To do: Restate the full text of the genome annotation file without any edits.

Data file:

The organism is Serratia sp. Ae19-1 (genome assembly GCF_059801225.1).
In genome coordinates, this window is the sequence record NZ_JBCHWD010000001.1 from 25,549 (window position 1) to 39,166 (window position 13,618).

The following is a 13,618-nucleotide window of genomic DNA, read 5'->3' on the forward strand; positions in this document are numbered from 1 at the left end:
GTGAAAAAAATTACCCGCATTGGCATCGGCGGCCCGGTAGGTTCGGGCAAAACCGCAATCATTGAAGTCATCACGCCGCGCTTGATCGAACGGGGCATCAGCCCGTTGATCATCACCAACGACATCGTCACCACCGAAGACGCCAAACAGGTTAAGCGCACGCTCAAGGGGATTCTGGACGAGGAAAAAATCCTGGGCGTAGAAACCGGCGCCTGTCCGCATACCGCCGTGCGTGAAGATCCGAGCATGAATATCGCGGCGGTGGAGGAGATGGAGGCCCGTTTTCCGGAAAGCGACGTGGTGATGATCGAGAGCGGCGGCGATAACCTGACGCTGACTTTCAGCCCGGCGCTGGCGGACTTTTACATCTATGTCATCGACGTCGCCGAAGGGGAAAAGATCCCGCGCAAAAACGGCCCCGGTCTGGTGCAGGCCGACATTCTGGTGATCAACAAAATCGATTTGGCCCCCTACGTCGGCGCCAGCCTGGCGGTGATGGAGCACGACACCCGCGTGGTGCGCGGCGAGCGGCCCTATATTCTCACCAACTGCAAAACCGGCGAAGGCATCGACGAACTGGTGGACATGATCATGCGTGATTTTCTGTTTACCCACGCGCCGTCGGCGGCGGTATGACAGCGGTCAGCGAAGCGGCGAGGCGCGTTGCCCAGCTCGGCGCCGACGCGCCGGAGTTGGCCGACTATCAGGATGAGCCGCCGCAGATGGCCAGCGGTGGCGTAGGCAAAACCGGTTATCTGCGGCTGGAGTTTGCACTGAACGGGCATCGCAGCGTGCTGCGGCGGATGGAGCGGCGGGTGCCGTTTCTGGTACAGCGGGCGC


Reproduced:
The organism is Serratia sp. Ae19-1 (genome assembly GCF_059801225.1).
In genome coordinates, this window is the sequence record NZ_JBCHWD010000001.1 from 25,549 (window position 1) to 39,166 (window position 13,618).

The following is a 13,618-nucleotide window of genomic DNA, read 5'->3' on the forward strand; positions in this document are numbered from 1 at the left end:
GTGAAAAAAATTACCCGCATTGGCATCGGCGGCCCGGTAGGTTCGGGCAAAACCGCAATCATTGAAGTCATCACGCCGCGCTTGATCGAACGGGGCATCAGCCCGTTGATCATCACCAACGACATCGTCACCACCGAAGACGCCAAACAGGTTAAGCGCACGCTCAAGGGGATTCTGGACGAGGAAAAAATCCTGGGCGTAGAAACCGGCGCCTGTCCGCATACCGCCGTGCGTGAAGATCCGAGCATGAATATCGCGGCGGTGGAGGAGATGGAGGCCCGTTTTCCGGAAAGCGACGTGGTGATGATCGAGAGCGGCGGCGATAACCTGACGCTGACTTTCAGCCCGGCGCTGGCGGACTTTTACATCTATGTCATCGACGTCGCCGAAGGGGAAAAGATCCCGCGCAAAAACGGCCCCGGTCTGGTGCAGGCCGACATTCTGGTGATCAACAAAATCGATTTGGCCCCCTACGTCGGCGCCAGCCTGGCGGTGATGGAGCACGACACCCGCGTGGTGCGCGGCGAGCGGCCCTATATTCTCACCAACTGCAAAACCGGCGAAGGCATCGACGAACTGGTGGACATGATCATGCGTGATTTTCTGTTTACCCACGCGCCGTCGGCGGCGGTATGACAGCGGTCAGCGAAGCGGCGAGGCGCGTTGCCCAGCTCGGCGCCGACGCGCCGGAGTTGGCCGACTATCAGGATGAGCCGCCGCAGATGGCCAGCGGTGGCGTAGGCAAAACCGGTTATCTGCGGCTGGAGTTTGCACTGAACGGGCATCGCAGCGTGCTGCGGCGGATGGAGCGGCGGGTGCCGTTTCTGGTACAGCGGGCGC